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Take advantage of continuous controls monitoring (CCM)
CCM moves security assessments away from point-in-time activities that become rapidly outdated to regular checkpoints over time – this could be daily, weekly or monthly dependent upon what is being monitored, but critically it can show changes when they occur and compares data and trends over time. In the context of the supply chain, CCM must be used by every vendor deemed ‘critical’ to work effectively. Switching to this model, organisations are encouraged to move from a compliance-based approach to a more operational focus that requires less human input and corrective measures can be made in real-time.
Adopt a more active approach to building ecosystem security
Bigger, more resourceful organisations should try to take a capacity-building approach to supply chain security by applying security measures to protect their broader ecosystem, in addition to their own environment. Companies now understand that they cannot guarantee the protection of the organisations they work with, especially if they engage with SMEs who may not have the budget for all the bells and whistles of a truly robust approach to cyber security. We could even see partners collaborating on threat monitoring and defence strategies further down the line.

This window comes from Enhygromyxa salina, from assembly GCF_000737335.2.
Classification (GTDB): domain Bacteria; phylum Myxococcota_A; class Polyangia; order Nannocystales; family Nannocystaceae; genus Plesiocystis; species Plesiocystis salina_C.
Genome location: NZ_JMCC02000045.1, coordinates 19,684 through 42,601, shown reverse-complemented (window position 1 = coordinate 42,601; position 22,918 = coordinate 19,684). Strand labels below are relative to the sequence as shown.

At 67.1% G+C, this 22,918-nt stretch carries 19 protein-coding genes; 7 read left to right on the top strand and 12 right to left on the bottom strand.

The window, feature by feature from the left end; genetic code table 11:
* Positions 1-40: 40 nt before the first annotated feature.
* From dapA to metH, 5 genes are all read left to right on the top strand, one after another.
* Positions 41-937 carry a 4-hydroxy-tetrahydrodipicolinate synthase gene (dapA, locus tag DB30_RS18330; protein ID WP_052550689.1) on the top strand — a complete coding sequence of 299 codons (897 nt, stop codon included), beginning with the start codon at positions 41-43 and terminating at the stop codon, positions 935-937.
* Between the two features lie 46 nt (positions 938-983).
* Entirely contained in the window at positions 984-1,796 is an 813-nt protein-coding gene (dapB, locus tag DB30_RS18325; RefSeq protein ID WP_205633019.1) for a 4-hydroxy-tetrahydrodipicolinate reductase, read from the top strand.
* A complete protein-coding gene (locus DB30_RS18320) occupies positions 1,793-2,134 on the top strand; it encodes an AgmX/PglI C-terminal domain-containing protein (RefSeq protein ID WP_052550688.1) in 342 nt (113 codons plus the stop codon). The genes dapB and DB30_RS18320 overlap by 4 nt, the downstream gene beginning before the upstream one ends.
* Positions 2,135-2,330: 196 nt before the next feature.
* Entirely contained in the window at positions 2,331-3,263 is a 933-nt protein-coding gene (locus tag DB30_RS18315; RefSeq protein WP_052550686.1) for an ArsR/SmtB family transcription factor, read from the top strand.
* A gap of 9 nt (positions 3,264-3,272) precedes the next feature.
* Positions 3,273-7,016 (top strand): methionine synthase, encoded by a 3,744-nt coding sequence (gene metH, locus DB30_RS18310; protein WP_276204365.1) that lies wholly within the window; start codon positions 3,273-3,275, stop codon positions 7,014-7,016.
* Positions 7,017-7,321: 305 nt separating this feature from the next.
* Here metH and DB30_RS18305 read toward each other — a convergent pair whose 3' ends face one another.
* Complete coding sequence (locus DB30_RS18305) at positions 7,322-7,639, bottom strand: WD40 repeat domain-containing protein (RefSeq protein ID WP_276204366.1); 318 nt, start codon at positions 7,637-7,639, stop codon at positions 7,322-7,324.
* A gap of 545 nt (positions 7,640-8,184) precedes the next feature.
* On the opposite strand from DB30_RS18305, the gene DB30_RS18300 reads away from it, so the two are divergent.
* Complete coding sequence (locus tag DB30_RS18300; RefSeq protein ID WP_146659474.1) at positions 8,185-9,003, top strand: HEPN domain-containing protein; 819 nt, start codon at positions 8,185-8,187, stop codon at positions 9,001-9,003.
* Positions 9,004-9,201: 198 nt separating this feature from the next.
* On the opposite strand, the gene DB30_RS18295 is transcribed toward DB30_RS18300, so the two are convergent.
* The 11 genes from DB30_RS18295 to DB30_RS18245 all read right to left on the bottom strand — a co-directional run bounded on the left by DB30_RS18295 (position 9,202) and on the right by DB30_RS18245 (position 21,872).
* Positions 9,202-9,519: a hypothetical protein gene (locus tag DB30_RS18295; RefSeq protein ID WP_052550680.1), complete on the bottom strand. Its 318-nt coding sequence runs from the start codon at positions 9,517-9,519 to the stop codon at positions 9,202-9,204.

We’ve seen over the last twelve months that supply chain security is frequently not giving the answers senior stakeholders in organisations need, and it’s time for CISOs to look beyond the four walls of their organisation to fix it. But this is just the tip of the iceberg. Threat actors are cottoning-on to the fact that by targeting companies that develop and build vital software and are critical logistical links in much broader networks, they can cause enormous disruption with limited effort. Without greater protection of all supply chain boundaries, we will all need to order our Christmas presents in July to be sure they arrive on time.